Ekédi Mpondo-Dika is a Ph.D. candidate in Sociology and a 2016-17 graduate fellow of the Center for American Political Studies at Harvard University.
She works primarily on emotion, institutions, and poverty. Her dissertation uses ethnography to examine the affective underside of urban poverty and its management by the welfare state: how poor individuals and families cope with the repeated distress of job loss, eviction, incarceration, and violence and what these chronic difficulties do to their intimate bonds; how state and nonprofit agencies influence the material and emotional resources poor people can draw on; and the role that the rising concern of welfare state actors with the mental health of the poor plays in this process.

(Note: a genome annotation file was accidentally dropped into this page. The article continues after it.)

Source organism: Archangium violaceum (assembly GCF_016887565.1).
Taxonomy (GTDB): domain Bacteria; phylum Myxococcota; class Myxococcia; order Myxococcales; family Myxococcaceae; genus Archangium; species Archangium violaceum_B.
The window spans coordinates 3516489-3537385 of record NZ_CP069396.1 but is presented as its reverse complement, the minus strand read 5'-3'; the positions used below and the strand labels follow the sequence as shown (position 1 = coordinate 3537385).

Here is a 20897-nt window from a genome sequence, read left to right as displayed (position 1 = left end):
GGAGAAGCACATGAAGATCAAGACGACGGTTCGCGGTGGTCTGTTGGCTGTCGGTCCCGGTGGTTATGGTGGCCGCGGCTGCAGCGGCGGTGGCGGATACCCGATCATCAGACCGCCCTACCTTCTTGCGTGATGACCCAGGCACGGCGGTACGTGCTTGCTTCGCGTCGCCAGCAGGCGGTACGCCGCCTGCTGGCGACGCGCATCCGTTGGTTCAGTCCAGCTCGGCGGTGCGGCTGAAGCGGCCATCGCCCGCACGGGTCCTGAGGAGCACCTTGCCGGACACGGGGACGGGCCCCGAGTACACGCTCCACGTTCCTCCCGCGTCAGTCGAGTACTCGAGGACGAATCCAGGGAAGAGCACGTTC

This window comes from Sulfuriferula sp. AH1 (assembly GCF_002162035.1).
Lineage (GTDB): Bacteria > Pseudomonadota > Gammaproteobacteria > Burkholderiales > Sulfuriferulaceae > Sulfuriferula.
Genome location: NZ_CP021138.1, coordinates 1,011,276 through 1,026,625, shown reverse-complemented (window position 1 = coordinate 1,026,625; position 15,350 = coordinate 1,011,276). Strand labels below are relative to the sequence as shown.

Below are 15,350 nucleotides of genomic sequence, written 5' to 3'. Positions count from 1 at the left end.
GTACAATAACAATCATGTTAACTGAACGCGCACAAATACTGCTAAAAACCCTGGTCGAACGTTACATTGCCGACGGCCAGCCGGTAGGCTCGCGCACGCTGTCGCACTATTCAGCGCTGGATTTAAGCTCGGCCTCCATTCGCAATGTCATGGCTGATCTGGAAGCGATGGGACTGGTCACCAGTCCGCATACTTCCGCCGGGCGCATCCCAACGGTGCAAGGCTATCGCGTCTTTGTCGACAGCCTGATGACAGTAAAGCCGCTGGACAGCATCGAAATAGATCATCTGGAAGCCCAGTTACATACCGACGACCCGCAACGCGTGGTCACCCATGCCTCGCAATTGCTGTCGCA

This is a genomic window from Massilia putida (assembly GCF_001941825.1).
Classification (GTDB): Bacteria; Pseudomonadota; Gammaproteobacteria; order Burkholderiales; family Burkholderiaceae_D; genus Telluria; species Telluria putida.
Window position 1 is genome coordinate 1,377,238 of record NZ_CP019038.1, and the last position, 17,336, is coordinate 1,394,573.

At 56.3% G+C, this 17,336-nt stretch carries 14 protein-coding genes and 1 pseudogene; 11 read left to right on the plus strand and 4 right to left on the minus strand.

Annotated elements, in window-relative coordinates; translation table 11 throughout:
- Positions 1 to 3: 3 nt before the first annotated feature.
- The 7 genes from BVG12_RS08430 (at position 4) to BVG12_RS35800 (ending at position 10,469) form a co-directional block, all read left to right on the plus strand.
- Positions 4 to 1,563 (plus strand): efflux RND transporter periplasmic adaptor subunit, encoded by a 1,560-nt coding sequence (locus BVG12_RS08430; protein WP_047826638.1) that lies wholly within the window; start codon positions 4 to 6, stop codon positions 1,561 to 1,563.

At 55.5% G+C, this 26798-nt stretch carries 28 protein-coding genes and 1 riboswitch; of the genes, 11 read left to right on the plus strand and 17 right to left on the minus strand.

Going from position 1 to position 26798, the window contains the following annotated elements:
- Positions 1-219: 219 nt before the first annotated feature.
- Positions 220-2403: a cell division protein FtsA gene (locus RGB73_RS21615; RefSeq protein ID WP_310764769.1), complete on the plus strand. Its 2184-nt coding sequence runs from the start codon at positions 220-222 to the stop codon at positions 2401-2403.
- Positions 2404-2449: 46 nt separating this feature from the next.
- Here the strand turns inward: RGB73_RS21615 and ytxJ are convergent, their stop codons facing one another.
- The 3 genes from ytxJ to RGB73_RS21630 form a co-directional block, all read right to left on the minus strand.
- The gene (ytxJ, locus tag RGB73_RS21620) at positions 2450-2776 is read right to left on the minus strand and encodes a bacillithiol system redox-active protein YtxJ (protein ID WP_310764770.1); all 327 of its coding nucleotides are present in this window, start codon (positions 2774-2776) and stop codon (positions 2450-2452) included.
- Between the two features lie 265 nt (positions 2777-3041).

Before coming to Harvard, Ekédi studied at the École Normale Supérieure in Paris, where she majored in Economics with a minor in Sociology. She earned a BA in Economics and Econometrics from the University of Paris 1 Sorbonne and an MA in economics from the Ecole des Hautes Etudes en Sciences Sociales / Paris School of Economics.
Areas of Specialization: Emotions, Institutions, Poverty, Mental Health, Theory, Cultural Sociology, Qualitative Methods
Areas of Competence: Race, Gender, and Class; Quantitative Methods
BA in Economics and Econometrics (2007, Université Paris-1)
MA in Economics (2009, EHESS); Diploma of the École Normale Supérieure in the Social Sciences (2011)